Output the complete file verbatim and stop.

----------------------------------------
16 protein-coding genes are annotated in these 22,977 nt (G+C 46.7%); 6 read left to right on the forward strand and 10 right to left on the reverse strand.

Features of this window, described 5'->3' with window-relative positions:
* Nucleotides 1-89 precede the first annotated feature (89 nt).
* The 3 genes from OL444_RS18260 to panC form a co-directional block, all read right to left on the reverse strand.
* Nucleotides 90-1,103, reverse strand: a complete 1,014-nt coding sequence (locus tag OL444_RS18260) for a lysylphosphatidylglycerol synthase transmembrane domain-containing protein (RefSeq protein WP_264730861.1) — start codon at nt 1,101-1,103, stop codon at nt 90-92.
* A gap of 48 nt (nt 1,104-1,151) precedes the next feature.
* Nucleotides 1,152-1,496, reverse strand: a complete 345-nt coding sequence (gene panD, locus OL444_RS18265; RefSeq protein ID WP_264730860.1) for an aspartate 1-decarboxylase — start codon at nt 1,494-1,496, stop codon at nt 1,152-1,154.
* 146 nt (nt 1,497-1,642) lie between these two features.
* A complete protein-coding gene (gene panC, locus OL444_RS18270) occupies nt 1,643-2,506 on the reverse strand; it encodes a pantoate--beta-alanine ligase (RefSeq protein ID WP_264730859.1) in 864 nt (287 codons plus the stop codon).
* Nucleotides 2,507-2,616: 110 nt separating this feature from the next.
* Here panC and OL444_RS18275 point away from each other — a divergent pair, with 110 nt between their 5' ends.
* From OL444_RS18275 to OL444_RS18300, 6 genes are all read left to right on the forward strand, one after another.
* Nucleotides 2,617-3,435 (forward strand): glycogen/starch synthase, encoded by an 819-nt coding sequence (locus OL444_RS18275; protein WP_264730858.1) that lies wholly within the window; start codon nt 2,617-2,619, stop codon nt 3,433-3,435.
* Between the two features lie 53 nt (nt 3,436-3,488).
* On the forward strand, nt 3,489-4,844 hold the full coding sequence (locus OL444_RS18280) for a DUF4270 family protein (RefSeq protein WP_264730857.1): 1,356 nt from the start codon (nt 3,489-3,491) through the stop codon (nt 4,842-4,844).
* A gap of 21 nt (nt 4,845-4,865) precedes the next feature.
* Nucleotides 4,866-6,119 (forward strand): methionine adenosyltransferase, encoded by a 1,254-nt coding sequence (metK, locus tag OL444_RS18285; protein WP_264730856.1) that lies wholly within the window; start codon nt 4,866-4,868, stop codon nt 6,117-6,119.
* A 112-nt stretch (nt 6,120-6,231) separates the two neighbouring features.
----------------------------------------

16 protein-coding genes are annotated in these 22,977 nt (G+C 46.7%); 6 read left to right on the forward strand and 10 right to left on the reverse strand.

Features of this window, described 5'->3' with window-relative positions:
* Nucleotides 1-89 precede the first annotated feature (89 nt).
* The 3 genes from OL444_RS18260 to panC form a co-directional block, all read right to left on the reverse strand.
* Nucleotides 90-1,103, reverse strand: a complete 1,014-nt coding sequence (locus tag OL444_RS18260) for a lysylphosphatidylglycerol synthase transmembrane domain-containing protein (RefSeq protein WP_264730861.1) — start codon at nt 1,101-1,103, stop codon at nt 90-92.
* A gap of 48 nt (nt 1,104-1,151) precedes the next feature.
* Nucleotides 1,152-1,496, reverse strand: a complete 345-nt coding sequence (gene panD, locus OL444_RS18265; RefSeq protein ID WP_264730860.1) for an aspartate 1-decarboxylase — start codon at nt 1,494-1,496, stop codon at nt 1,152-1,154.
* 146 nt (nt 1,497-1,642) lie between these two features.
* A complete protein-coding gene (gene panC, locus OL444_RS18270) occupies nt 1,643-2,506 on the reverse strand; it encodes a pantoate--beta-alanine ligase (RefSeq protein ID WP_264730859.1) in 864 nt (287 codons plus the stop codon).
* Nucleotides 2,507-2,616: 110 nt separating this feature from the next.
* Here panC and OL444_RS18275 point away from each other — a divergent pair, with 110 nt between their 5' ends.
* From OL444_RS18275 to OL444_RS18300, 6 genes are all read left to right on the forward strand, one after another.
* Nucleotides 2,617-3,435 (forward strand): glycogen/starch synthase, encoded by an 819-nt coding sequence (locus OL444_RS18275; protein WP_264730858.1) that lies wholly within the window; start codon nt 2,617-2,619, stop codon nt 3,433-3,435.
* Between the two features lie 53 nt (nt 3,436-3,488).
* On the forward strand, nt 3,489-4,844 hold the full coding sequence (locus OL444_RS18280) for a DUF4270 family protein (RefSeq protein WP_264730857.1): 1,356 nt from the start codon (nt 3,489-3,491) through the stop codon (nt 4,842-4,844).
* A gap of 21 nt (nt 4,845-4,865) precedes the next feature.
* Nucleotides 4,866-6,119 (forward strand): methionine adenosyltransferase, encoded by a 1,254-nt coding sequence (metK, locus tag OL444_RS18285; protein WP_264730856.1) that lies wholly within the window; start codon nt 4,866-4,868, stop codon nt 6,117-6,119.
* A 112-nt stretch (nt 6,120-6,231) separates the two neighbouring features.